Unthinkable though it may be to the diehards who have a closet full of green jerseys and strain their vocal chords cheering at Celtics games, Boston traditionally has not been the NBA’s prominent destination for players.
The Celtics never came up on Dwight Howard‘s wish list over the last two years of Howard’s ESPN daytime television drama. Kevin Garnett, for all the admiration he has expressed for the Celtics franchise over the last five years, had to be talked into agreeing to the trade that made the 2008 championship possible. Puzzlingly, in the era of superstars joining forces to chase banners, no free agents have conspired to team up for the franchise that has more banners than anybody.
In the eight years Doc Rivers has been at the helm in Boston, that has gradually changed. Garnett and Ray Allen famously came together with Paul Pierce in 2007, while Eddie House and James Posey signed as free agents that same summer. Rasheed Wallace came in search of a ring in 2009, and this offseason has seen the signings of Jeff Green, Jason Terry, Brandon Bass and Chris Wilcox, as well as the sign-and-trade for Courtney Lee.
President of basketball operations Danny Ainge deserves credit for working out the details, while Garnett and Pierce have established the winning culture in the locker room, but Rivers’ role in this shift in perception should not be overlooked. What Rivers brings to the organization extends beyond what he scribbles on a white board during timeouts.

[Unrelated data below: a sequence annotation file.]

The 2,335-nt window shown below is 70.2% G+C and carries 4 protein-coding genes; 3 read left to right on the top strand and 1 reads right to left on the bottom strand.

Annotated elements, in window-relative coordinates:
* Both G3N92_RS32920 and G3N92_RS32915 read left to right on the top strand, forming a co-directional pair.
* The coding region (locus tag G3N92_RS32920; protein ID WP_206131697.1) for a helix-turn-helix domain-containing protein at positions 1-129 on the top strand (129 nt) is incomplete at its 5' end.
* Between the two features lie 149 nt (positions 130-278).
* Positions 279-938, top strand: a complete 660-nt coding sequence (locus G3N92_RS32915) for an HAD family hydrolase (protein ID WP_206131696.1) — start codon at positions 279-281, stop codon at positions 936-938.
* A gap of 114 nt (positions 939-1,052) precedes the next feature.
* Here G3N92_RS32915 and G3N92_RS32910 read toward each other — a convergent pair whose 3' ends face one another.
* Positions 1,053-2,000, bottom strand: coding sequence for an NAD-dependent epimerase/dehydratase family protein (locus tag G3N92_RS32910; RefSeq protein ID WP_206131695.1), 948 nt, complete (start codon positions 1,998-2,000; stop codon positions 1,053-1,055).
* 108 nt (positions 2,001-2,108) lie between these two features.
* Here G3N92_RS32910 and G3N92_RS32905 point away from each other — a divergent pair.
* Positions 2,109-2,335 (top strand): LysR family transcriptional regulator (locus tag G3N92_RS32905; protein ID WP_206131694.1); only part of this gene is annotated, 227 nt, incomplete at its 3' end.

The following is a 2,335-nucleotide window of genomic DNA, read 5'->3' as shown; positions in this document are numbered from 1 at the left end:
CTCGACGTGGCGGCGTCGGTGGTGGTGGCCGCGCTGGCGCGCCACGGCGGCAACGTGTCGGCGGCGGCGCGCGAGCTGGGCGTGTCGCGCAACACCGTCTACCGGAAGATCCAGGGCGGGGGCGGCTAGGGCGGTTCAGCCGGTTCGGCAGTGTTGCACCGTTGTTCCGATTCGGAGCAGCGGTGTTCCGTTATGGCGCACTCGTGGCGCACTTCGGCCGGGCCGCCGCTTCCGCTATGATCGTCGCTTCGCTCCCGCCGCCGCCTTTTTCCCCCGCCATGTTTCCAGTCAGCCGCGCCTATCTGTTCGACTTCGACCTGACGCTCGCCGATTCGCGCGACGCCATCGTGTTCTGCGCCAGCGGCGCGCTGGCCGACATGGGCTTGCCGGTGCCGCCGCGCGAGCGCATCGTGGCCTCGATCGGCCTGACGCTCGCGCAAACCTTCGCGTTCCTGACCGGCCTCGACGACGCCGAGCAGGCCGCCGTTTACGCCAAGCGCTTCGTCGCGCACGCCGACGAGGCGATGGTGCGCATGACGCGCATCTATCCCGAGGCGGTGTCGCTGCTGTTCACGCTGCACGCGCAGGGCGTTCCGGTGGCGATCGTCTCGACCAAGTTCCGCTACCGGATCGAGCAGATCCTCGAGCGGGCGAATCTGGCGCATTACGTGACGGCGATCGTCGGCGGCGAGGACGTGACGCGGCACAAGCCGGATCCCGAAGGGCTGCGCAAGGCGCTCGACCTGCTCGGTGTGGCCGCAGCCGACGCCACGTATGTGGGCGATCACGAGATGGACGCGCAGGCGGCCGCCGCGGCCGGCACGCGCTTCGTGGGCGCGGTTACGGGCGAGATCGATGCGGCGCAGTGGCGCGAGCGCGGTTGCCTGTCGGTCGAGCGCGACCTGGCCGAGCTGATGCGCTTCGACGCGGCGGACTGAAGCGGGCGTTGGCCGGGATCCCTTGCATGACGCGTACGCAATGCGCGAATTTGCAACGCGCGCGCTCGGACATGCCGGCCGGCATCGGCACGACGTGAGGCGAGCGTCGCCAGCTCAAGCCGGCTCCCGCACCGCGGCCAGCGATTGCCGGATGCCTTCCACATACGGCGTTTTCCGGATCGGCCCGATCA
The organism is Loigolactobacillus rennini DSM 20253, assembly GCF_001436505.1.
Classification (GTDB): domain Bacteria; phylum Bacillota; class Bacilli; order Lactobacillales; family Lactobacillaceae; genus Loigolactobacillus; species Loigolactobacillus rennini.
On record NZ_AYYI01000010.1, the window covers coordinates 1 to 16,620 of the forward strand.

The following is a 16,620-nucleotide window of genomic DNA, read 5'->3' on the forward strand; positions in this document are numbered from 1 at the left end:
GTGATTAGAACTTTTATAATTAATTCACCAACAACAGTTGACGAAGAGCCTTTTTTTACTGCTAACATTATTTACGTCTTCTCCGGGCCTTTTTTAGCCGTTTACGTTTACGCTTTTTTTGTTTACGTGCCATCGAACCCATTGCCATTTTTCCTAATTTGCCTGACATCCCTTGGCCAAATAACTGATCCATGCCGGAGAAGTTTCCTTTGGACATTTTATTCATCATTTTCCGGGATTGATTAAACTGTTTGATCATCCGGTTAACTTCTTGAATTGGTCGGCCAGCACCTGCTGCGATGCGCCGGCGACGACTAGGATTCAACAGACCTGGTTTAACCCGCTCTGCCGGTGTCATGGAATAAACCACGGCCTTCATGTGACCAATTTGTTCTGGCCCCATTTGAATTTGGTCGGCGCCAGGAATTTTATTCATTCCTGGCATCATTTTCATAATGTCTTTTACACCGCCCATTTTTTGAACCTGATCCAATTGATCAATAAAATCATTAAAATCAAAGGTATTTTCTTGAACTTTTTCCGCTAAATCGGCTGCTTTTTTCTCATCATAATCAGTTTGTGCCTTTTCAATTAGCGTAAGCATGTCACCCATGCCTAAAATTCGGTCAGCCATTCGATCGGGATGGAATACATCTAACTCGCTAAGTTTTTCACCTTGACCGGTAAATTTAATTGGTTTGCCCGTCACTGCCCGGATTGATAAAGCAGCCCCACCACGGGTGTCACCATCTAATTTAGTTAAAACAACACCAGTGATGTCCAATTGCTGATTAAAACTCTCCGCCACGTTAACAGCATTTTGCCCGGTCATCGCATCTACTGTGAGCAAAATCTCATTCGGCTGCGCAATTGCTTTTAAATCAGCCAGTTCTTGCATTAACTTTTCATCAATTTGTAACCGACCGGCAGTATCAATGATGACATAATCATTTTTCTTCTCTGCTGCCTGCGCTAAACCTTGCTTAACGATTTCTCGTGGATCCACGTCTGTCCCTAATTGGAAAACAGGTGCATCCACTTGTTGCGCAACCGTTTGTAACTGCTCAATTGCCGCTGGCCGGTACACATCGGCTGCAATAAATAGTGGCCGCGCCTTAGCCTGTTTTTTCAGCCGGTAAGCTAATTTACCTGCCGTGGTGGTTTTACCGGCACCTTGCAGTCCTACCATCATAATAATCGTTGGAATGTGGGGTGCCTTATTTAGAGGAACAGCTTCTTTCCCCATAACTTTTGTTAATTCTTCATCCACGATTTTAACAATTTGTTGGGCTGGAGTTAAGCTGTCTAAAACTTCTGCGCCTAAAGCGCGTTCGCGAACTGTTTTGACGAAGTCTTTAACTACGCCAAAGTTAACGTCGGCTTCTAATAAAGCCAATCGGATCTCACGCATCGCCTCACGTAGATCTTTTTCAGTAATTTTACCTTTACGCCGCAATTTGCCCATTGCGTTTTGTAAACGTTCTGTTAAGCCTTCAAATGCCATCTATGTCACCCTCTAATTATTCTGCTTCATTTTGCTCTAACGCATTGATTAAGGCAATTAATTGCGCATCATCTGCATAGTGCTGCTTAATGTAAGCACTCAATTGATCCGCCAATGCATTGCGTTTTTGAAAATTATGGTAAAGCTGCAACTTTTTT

A player poll published in Sports Illustrated last season listed Rivers as the coach NBA players would most like to play for. By extension, that means that the Celtics, as long as they employ Rivers, are the team NBA players most want to play for. Bass explained that players naturally feel comfortable playing for the Celtics because Rivers is one of the few coaches who sincerely wants to see each of his players be successful. Plaudits like that get heard around the league. Before long, there are players like Lee, who could have simply signed elsewhere as a free agent, agreeing to complicated sign-and-trades in order to play in Boston.
The reasons why the Celtics have generally not attracted stud free agents are various and complicated. Throughout the franchise’s history, going back to the great William Felton Russell, Boston has had a stigma among black players in a league whose stars predominantly are black. It is a stigma that few directly address, but the issue occasionally rears its head, as it did during last year’s playoffs, when a Philadelphia writer defended his city against Garnett’s “fair-weather fans” comment by writing that “‘fair-weathered’ beats bigoted any day.”
Whether Boston’s reputation ever played a role in any particular player’s lack of interest in the Celtics is hard to say. Every case is different. Whereas one player may pass over Boston for purely basketball reasons, another player may have an entirely different justification.
Yet it is fitting that the man who is most responsible for making the Celtics a popular destination, who is credited as the No. 1 reason for players now wanting to play in Boston, is black. It is doubtful that race relations ever came up when Rivers placed his decisive phone calls to Terry or Lee, but that is precisely the point. For many players, those things no longer matter.
In less than a decade, Rivers has helped change a franchise’s image, whatever that may have been, in the eyes of many players. Just like those fans who pack the TD Garden every game night, more and more players now cannot imagine wanting to play anywhere else but Boston.
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